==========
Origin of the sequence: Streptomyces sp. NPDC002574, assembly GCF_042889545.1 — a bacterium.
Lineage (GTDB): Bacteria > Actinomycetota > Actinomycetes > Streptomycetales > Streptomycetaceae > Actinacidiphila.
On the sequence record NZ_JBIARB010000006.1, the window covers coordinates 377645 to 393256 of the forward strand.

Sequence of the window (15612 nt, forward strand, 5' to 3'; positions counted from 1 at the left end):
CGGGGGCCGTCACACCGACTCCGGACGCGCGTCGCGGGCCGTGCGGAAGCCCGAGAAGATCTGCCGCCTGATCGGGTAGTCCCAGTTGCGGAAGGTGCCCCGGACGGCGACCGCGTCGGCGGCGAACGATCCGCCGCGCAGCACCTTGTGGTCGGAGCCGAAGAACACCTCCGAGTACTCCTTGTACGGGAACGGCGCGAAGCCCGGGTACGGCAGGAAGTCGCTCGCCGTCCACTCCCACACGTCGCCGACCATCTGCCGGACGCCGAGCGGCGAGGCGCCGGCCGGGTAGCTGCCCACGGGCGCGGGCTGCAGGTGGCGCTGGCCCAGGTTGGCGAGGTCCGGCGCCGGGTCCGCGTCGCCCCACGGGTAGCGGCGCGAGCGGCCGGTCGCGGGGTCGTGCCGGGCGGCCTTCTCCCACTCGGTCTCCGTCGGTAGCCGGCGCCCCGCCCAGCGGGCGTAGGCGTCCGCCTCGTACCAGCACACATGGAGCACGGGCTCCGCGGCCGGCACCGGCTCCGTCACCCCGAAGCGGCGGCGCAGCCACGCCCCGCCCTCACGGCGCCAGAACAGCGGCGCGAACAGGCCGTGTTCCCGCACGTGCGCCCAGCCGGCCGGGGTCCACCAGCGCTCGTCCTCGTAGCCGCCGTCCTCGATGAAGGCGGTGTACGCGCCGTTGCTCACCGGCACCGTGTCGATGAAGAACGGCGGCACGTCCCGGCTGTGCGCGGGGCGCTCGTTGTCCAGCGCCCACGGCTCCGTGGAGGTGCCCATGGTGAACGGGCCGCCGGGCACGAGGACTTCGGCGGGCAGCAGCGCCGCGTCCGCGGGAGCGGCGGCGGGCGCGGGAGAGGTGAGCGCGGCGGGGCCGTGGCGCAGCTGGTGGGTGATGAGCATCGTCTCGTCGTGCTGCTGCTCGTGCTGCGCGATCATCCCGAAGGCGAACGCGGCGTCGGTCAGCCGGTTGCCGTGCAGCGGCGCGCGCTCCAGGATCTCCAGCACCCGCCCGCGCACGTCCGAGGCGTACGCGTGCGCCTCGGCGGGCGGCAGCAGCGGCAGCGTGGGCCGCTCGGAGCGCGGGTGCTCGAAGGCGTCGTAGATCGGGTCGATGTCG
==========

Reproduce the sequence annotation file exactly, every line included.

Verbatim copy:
Origin of the sequence: Streptomyces sp. NPDC002574, assembly GCF_042889545.1 — a bacterium.
Lineage (GTDB): Bacteria > Actinomycetota > Actinomycetes > Streptomycetales > Streptomycetaceae > Actinacidiphila.
On the sequence record NZ_JBIARB010000006.1, the window covers coordinates 377645 to 393256 of the forward strand.

Sequence of the window (15612 nt, forward strand, 5' to 3'; positions counted from 1 at the left end):
CGGGGGCCGTCACACCGACTCCGGACGCGCGTCGCGGGCCGTGCGGAAGCCCGAGAAGATCTGCCGCCTGATCGGGTAGTCCCAGTTGCGGAAGGTGCCCCGGACGGCGACCGCGTCGGCGGCGAACGATCCGCCGCGCAGCACCTTGTGGTCGGAGCCGAAGAACACCTCCGAGTACTCCTTGTACGGGAACGGCGCGAAGCCCGGGTACGGCAGGAAGTCGCTCGCCGTCCACTCCCACACGTCGCCGACCATCTGCCGGACGCCGAGCGGCGAGGCGCCGGCCGGGTAGCTGCCCACGGGCGCGGGCTGCAGGTGGCGCTGGCCCAGGTTGGCGAGGTCCGGCGCCGGGTCCGCGTCGCCCCACGGGTAGCGGCGCGAGCGGCCGGTCGCGGGGTCGTGCCGGGCGGCCTTCTCCCACTCGGTCTCCGTCGGTAGCCGGCGCCCCGCCCAGCGGGCGTAGGCGTCCGCCTCGTACCAGCACACATGGAGCACGGGCTCCGCGGCCGGCACCGGCTCCGTCACCCCGAAGCGGCGGCGCAGCCACGCCCCGCCCTCACGGCGCCAGAACAGCGGCGCGAACAGGCCGTGTTCCCGCACGTGCGCCCAGCCGGCCGGGGTCCACCAGCGCTCGTCCTCGTAGCCGCCGTCCTCGATGAAGGCGGTGTACGCGCCGTTGCTCACCGGCACCGTGTCGATGAAGAACGGCGGCACGTCCCGGCTGTGCGCGGGGCGCTCGTTGTCCAGCGCCCACGGCTCCGTGGAGGTGCCCATGGTGAACGGGCCGCCGGGCACGAGGACTTCGGCGGGCAGCAGCGCCGCGTCCGCGGGAGCGGCGGCGGGCGCGGGAGAGGTGAGCGCGGCGGGGCCGTGGCGCAGCTGGTGGGTGATGAGCATCGTCTCGTCGTGCTGCTGCTCGTGCTGCGCGATCATCCCGAAGGCGAACGCGGCGTCGGTCAGCCGGTTGCCGTGCAGCGGCGCGCGCTCCAGGATCTCCAGCACCCGCCCGCGCACGTCCGAGGCGTACGCGTGCGCCTCGGCGGGCGGCAGCAGCGGCAGCGTGGGCCGCTCGGAGCGCGGGTGCTCGAAGGCGTCGTAGATCGGGTCGATGTCG